Welcome to the second iteration of the ALL NEW S.H.I.E.L.D. Dossiers, in which I ramble about last night's episode, and provide random factoids and comic book references that relate to the show. I hope you enjoy the new format.
Vanchat - The episode opens with the mysterious Vanchat finally making an appearance. Vanchat's been on the periphery of several episodes, including the pilot episode and "Eye Spy", and was linked to Centipede during the pilot episode. Vanchat describes himself as a trafficker of alien artifacts this episode, which is in line with his past appearances, but doesn't quite explain why he has a gulag. I'm sure there's more to his story, though, and the fact that he and Raina both end up in S.H.I.E.L.D.'s custody will probably come into play later.
[Editor's Note: We earlier misnamed Vanchat's actor as Aidan Turner instead of Aiden Turner. Aiden Turner, the actual actor who played Vanchat, is definitely not Aidan Turner and our factchecker is being flogged in the courtyard for the error.]
Victoria Hand - Saffron Burrows makes her second appearance as Agent Victoria Hand, and brings in her own team to help lead the search for Coulson. In the comics, Hand doesn't see eye to eye with Nick Fury, something that's hinted at when she mentions that she doesn't understand why Fury and Commander Maria Hill are so interested in the fate of one agent. Mind you, she was willing to sacrifice Ward and Fitz back in "The Hub", so she's a big believer in expendability.
Don't Touch Lola - The Skye/May tensions escalate after Skye kicks her off the plane and (seemingly) off the mission. Mind you, it was just a plot to get Skye off of S.H.I.E.L.D.'s radar for a bit, one that the rest of the team independently jumped on with gusto. To be honest, the May/Skye dynamic is probably my favorite one in the show, and helps bring some desperately needed characterization to the team. I also liked how Skye aped May for the rest of the episode, mimicking her style and no-nonsense attitude to sell that she was a real S.H.I.E.L.D. agent.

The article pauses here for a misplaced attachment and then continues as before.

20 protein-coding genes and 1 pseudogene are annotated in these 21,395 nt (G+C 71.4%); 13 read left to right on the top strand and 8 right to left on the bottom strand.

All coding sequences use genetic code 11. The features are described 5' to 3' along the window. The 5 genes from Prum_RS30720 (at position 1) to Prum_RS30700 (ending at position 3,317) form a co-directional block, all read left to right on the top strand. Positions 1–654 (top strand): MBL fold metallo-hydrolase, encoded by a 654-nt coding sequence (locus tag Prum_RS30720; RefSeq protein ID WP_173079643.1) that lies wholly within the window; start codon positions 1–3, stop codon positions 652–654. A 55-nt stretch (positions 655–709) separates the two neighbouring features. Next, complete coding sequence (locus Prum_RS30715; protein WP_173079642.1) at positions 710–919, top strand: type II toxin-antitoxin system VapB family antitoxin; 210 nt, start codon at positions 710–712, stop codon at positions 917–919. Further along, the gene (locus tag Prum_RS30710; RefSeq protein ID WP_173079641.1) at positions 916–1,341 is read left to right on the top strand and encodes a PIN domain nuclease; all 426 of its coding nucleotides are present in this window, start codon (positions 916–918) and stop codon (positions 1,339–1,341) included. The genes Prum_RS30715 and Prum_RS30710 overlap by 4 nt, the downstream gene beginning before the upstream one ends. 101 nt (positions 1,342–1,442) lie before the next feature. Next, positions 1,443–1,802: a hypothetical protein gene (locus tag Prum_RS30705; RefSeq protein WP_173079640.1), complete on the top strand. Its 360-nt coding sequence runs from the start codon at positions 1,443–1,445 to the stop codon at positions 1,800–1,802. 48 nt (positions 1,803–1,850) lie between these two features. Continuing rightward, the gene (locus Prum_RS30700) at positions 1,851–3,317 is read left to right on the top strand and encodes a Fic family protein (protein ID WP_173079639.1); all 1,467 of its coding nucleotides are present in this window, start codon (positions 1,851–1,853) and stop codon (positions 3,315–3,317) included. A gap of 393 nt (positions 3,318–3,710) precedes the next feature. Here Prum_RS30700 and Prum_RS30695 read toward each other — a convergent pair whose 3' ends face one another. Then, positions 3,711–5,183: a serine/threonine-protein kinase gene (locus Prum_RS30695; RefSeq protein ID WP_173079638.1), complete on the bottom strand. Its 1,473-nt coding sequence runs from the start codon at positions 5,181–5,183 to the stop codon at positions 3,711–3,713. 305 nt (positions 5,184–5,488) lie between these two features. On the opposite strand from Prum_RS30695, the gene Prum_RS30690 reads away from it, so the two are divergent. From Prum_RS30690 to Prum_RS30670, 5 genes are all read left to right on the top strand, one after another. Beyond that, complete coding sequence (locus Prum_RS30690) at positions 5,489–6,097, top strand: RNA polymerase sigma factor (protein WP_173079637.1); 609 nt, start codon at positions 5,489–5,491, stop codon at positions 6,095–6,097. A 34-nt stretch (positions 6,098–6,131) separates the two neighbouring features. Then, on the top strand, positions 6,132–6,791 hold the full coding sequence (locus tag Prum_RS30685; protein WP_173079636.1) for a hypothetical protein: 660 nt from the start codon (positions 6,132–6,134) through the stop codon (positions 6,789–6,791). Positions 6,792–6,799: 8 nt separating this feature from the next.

Embrace the Change - Fitz also shows a bit of a dark side this episode, telling some agents off and offhandedly remarking that he wouldn't mind killing Centipede agents. He tells Simmons to "Embrace the Change", which was a catchphrase used in the marketing for Secret Invasion, a Marvel event featuring Skrulls (shapeshifting aliens and Fantastic Four villains) invading Earth. This, coupled, with his slightly dark streak in "The Hub" might be a hint that there's a bit more to our lovable Scot than meets the eye.
Lloyd Rathman - While Ward and the team dangle Vanchat out of the plane to get answers, Skye hunts down Lloyd Rathman in order to get access to Vanchat's Swiss bank accounts. I'm not 100% sure how Skye picked up Rathman (did she really just read his name in a magazine?), but it felt a bit contrived. Skye did threaten to throw him in the Fridge
Rathman was played by Rob Heubel, one of the stars of Cartoon Network's Children Hospital. He's a pretty funny guy, and even gets a few "Har Har" lines in during his all too brief appearance.
Oh, and one of the security guards is played by Justin Gant, who's also Iain De Caestecker's stunt double on the show.